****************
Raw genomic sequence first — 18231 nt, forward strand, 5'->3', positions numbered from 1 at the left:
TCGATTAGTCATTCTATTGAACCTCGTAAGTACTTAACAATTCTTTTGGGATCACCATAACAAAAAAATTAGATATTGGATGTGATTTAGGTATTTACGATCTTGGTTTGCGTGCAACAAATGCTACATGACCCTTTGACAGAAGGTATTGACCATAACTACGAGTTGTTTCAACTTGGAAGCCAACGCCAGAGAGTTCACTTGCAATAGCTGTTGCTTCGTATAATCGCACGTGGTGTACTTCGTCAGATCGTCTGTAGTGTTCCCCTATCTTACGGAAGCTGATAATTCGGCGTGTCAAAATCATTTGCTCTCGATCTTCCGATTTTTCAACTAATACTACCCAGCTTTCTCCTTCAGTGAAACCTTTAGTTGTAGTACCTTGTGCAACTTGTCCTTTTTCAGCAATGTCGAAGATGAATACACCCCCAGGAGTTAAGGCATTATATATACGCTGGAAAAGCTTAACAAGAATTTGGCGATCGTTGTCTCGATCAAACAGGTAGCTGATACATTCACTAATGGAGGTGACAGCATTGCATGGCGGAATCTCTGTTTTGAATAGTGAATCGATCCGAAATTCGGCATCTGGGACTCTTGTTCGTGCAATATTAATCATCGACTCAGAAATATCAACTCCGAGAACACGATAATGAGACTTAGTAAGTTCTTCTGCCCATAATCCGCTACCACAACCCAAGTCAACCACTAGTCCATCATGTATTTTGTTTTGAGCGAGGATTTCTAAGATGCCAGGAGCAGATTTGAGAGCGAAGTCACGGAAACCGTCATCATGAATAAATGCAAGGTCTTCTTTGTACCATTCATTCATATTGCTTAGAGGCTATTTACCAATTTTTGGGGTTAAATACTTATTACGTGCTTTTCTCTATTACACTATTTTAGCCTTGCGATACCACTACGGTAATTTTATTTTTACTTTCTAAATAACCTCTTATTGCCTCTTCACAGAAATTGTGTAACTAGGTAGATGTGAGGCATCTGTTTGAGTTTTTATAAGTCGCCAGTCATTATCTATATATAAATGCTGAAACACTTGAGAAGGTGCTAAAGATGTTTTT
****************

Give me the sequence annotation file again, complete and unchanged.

Raw genomic sequence first — 18231 nt, forward strand, 5'->3', positions numbered from 1 at the left:
TCGATTAGTCATTCTATTGAACCTCGTAAGTACTTAACAATTCTTTTGGGATCACCATAACAAAAAAATTAGATATTGGATGTGATTTAGGTATTTACGATCTTGGTTTGCGTGCAACAAATGCTACATGACCCTTTGACAGAAGGTATTGACCATAACTACGAGTTGTTTCAACTTGGAAGCCAACGCCAGAGAGTTCACTTGCAATAGCTGTTGCTTCGTATAATCGCACGTGGTGTACTTCGTCAGATCGTCTGTAGTGTTCCCCTATCTTACGGAAGCTGATAATTCGGCGTGTCAAAATCATTTGCTCTCGATCTTCCGATTTTTCAACTAATACTACCCAGCTTTCTCCTTCAGTGAAACCTTTAGTTGTAGTACCTTGTGCAACTTGTCCTTTTTCAGCAATGTCGAAGATGAATACACCCCCAGGAGTTAAGGCATTATATATACGCTGGAAAAGCTTAACAAGAATTTGGCGATCGTTGTCTCGATCAAACAGGTAGCTGATACATTCACTAATGGAGGTGACAGCATTGCATGGCGGAATCTCTGTTTTGAATAGTGAATCGATCCGAAATTCGGCATCTGGGACTCTTGTTCGTGCAATATTAATCATCGACTCAGAAATATCAACTCCGAGAACACGATAATGAGACTTAGTAAGTTCTTCTGCCCATAATCCGCTACCACAACCCAAGTCAACCACTAGTCCATCATGTATTTTGTTTTGAGCGAGGATTTCTAAGATGCCAGGAGCAGATTTGAGAGCGAAGTCACGGAAACCGTCATCATGAATAAATGCAAGGTCTTCTTTGTACCATTCATTCATATTGCTTAGAGGCTATTTACCAATTTTTGGGGTTAAATACTTATTACGTGCTTTTCTCTATTACACTATTTTAGCCTTGCGATACCACTACGGTAATTTTATTTTTACTTTCTAAATAACCTCTTATTGCCTCTTCACAGAAATTGTGTAACTAGGTAGATGTGAGGCATCTGTTTGAGTTTTTATAAGTCGCCAGTCATTATCTATATATAAATGCTGAAACACTTGAGAAGGTGCTAAAGATGTTTTT